Open the book and the title flies at you kind of how the opening credits of Superman do. But what makes this even more awesome on some level than seeing “Richard Donner” streak across a screen is that Our Universe does the title flight over the course of two spreads with the words nearly off the page on the second spread. That, and it’s in Avant Garde and Avant Garde is just awesomeness in itself.
After an introduction, we learn about how ancient civilizations viewed the cosmos as well as how our modern scientific theories come to fruition through scientists such as Newton and Galileo. it’s an encyclopedia’s worth of information being written in a pretty tight narrative that your average and elementary and junior high kid would understand and probably enjoy. The examples rely on both scientific models and artist’s conceptions, something that’s carried throughout.
I honestly don’t remember when I bought my first comic book or what that comic was. I have vague memories of perusing the magazine rack at Greaves stationary in my hometown and coming home with an issue of The Amazing Spider-Man or Superman. At some point, I know that I got an issue of the Batman team-up title The Brave and the Bold sometime in the very early 1980s, so that might have been it. But Superman: The Secret Years #2 was the very first comic book that I remember buying at an actual comic book store.
Amazing Comics, which is on Gillette Avenue in Sayville, NY, opened in the fall of 1984 next to an iron-on T-shirt store named The Special-T, which is where my friends and I procured most of our wardrobe. I am sure that I was at the Special-T buying a birthday present for someone when my dad noticed that there was a brand-new comic book store in the next building (it had previously been a junk/antique store, I believe). It was and still is an extremely small store with barely any room to move; in fact, I think if you fit more than six people in there, you’re exceeding maximum occupancy. But at seven years old, an entire room filled with comic books blew my mind. Who knew that you could sell them on your own and not off a rack located between the cigarettes and the pens and pencils? (more…)
While I have extensive experience with superhero comic books, my experience with manga is relatively small. I know that my local Barnes & Noble has a significant amount of shelf space devoted to manga, and that quite a number of my students are often seen walking around with Tokyopop trade paperbacks. I once flirted with anime a little bit, but going so far as to dive head-first into that particular world of fandom was never something I even attempted.
That being said, I am sure that I’m not alone in my generation by mentioning that as a kid I had exposure to Japanese comics and cartoons through Voltron and Robotech. I suppose I’ll get around to talking about Voltron some other time, but Robotech seemed to have far greater reach, at least in terms of manga/anime as a whole. Of course, I think that “true” fans of the genre and the work refer to it (or at least part of it) as Macross, but considering I have spent my life being nothing but mainstream, I’ll just go with Robotech.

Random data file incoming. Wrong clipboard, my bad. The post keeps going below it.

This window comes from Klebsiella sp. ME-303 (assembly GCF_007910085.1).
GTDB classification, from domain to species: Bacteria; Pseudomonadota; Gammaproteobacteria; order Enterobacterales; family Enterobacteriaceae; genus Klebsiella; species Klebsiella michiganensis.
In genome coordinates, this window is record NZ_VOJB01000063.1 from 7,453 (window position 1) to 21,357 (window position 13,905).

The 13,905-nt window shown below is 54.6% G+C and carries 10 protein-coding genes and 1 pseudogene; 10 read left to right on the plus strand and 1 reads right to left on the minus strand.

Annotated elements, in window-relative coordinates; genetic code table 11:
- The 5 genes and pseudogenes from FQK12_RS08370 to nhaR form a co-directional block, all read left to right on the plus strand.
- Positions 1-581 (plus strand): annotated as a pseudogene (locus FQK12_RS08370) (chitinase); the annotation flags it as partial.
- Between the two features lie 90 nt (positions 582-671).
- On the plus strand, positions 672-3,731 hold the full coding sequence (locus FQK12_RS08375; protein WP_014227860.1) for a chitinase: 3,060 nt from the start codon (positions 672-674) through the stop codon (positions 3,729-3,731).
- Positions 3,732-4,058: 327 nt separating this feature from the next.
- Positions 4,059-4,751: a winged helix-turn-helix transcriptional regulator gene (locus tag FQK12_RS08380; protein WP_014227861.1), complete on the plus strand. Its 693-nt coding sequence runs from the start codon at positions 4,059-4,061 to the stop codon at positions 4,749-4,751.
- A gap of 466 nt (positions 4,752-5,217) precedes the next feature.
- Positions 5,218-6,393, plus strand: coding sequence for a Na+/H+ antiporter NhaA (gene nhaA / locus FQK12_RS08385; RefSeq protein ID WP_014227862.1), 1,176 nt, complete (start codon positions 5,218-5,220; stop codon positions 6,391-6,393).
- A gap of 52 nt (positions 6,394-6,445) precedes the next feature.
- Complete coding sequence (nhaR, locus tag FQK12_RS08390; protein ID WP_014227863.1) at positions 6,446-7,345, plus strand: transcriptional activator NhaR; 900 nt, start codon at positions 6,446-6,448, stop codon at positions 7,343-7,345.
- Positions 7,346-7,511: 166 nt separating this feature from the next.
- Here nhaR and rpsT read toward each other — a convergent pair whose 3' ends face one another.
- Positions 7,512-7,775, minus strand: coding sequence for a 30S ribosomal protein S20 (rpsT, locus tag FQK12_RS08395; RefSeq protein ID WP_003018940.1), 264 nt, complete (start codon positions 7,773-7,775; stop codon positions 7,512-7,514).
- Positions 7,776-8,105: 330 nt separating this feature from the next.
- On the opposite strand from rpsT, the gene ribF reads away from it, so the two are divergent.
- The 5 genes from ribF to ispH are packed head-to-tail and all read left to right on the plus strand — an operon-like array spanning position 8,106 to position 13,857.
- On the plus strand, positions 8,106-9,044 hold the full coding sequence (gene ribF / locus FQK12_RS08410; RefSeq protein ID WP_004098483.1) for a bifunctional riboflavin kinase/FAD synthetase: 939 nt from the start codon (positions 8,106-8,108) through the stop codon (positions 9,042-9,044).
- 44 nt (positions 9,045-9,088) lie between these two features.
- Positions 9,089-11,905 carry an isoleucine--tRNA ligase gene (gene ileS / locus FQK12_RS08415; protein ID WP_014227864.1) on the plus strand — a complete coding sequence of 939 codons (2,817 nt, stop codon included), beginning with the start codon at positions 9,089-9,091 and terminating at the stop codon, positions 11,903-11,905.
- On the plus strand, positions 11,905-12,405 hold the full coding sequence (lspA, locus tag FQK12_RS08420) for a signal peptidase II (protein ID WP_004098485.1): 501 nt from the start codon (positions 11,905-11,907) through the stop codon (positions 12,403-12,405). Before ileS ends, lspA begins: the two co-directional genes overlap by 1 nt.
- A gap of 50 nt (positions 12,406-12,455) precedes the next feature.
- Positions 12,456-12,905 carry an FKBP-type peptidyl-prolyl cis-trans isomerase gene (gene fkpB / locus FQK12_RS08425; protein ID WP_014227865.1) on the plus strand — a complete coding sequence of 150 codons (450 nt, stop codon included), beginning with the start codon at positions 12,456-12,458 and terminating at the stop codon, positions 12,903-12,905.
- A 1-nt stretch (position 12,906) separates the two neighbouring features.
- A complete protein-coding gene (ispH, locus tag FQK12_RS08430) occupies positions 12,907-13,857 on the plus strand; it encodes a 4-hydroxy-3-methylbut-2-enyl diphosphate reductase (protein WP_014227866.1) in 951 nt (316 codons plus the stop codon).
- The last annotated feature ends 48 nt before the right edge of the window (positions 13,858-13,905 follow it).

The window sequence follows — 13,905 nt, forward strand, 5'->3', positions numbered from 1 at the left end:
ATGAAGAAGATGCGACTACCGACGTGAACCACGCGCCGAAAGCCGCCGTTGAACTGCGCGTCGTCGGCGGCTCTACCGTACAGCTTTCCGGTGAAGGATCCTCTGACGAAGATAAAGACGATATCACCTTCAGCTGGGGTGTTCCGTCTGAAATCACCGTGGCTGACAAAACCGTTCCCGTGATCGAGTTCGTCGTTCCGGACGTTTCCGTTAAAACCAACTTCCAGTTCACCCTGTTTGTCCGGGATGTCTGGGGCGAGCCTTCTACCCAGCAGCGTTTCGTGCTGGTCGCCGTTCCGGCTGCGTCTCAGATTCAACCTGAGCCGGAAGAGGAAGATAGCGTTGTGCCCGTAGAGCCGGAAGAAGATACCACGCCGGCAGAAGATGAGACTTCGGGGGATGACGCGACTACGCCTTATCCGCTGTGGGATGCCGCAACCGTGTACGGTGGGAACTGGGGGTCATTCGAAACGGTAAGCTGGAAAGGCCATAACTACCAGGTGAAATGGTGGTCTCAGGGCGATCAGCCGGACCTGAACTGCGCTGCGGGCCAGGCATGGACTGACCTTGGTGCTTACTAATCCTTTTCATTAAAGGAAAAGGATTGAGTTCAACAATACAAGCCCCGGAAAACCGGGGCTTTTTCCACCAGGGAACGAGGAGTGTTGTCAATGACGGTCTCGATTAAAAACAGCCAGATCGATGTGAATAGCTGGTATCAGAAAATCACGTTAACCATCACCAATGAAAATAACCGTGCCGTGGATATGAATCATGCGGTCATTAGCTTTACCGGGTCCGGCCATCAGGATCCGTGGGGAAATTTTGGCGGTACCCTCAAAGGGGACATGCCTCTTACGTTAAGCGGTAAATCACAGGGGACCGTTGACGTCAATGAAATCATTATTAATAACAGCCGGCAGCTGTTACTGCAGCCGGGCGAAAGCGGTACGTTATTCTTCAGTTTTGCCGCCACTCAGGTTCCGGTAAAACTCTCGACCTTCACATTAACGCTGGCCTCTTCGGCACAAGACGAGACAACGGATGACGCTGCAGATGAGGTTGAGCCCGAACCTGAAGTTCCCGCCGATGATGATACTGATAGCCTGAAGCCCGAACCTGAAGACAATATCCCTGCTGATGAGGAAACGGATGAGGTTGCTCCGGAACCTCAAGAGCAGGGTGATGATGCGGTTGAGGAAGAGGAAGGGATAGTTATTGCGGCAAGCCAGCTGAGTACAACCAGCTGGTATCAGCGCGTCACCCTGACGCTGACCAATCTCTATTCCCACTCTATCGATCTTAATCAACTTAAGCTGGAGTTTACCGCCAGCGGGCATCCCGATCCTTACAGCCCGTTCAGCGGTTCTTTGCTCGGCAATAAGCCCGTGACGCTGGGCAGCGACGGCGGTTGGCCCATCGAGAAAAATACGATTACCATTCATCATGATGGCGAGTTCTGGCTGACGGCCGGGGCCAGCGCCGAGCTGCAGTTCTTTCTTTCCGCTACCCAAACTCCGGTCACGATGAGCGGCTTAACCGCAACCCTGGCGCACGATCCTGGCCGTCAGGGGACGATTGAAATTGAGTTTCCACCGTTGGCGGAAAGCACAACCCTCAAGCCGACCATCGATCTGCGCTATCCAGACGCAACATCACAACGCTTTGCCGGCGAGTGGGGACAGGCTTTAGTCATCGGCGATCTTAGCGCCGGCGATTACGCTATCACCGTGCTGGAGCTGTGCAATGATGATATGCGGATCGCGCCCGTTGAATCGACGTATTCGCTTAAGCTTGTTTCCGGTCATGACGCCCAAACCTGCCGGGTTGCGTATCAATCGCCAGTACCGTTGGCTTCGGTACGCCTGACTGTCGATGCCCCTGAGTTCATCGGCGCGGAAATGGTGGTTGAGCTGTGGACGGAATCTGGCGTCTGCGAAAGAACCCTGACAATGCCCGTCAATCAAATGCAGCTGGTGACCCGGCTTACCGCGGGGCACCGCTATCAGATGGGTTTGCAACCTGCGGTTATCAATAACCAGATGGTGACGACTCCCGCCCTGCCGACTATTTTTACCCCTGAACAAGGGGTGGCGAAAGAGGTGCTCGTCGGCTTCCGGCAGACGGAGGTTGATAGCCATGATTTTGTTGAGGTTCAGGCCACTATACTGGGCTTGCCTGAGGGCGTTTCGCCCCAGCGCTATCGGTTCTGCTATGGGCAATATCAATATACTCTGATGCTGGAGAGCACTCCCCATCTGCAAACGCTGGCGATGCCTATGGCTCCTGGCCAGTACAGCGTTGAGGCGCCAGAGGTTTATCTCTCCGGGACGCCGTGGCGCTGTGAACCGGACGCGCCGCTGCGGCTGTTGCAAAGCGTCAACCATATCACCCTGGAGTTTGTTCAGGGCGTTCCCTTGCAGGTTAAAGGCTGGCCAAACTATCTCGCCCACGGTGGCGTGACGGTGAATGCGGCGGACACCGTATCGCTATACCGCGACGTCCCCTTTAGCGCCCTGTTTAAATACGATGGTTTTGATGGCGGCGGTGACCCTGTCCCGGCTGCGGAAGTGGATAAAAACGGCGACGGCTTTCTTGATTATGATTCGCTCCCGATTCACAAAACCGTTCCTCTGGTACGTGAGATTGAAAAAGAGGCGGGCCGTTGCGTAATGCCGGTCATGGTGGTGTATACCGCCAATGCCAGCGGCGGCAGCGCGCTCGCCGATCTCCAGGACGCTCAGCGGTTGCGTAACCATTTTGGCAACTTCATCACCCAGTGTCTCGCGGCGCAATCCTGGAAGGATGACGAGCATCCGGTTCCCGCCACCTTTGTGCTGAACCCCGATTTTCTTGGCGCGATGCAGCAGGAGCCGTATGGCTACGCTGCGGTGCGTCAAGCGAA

My first exposure to Robotech was when the animated series ran on WPIX 11 every afternoon when I was in elementary school. It was an enormous show that had more episodes and storylines than I could count, but to be quite honest I wasn’t interested in the plots or character development when I was eight years old. I just thought it was awesome because the character flew around in planes that transformed into robots that looked exactly like the Autobot named Jetfire (or was it Skyfire? There was an enormous debate between my friend Evan and myself about this when I was a kid. Evan, at one point, even claimed that there were two separate toys and he had the other one … but never produced it). There was a comic book series put out by Comico that retold the television series verbatim (it even had a little “As seen on TV!” box in the middle), which you can probably pick up in a dollar bin somewhere; and a toy line put out by Matchbox which was compatible with G.I. Joe (I had the motorcycle).
However, Robotech was for the most part forgotten after it went off TV and toys were relegated to that “aisle of random and forgotten toys” in Toys R Us. None of my friends ever really got that into it and so I was kind of alone in my love of the mecha series and gave it up to concentrate on the Joes, movies like Aliens, and baseball.
Then, when I was in the ninth or tenth grade, a new store called Bassett Book Club opened up next to K-Mart on Sunrise Highway. The place was huge, several times bigger than the B.Dalton and Waldenbooks I used to frequent at the mall, and the first time my mom took me there, I went straight for the science fiction section to check out their selection of graphic novels and Star Trek books. After marveling at the fact that the store had the novelization of just about every movie as well as books that I’d only seen listed in my Star Trek Fan Club magazine, the spine of several books with “Robotech” written on the side caught my eye.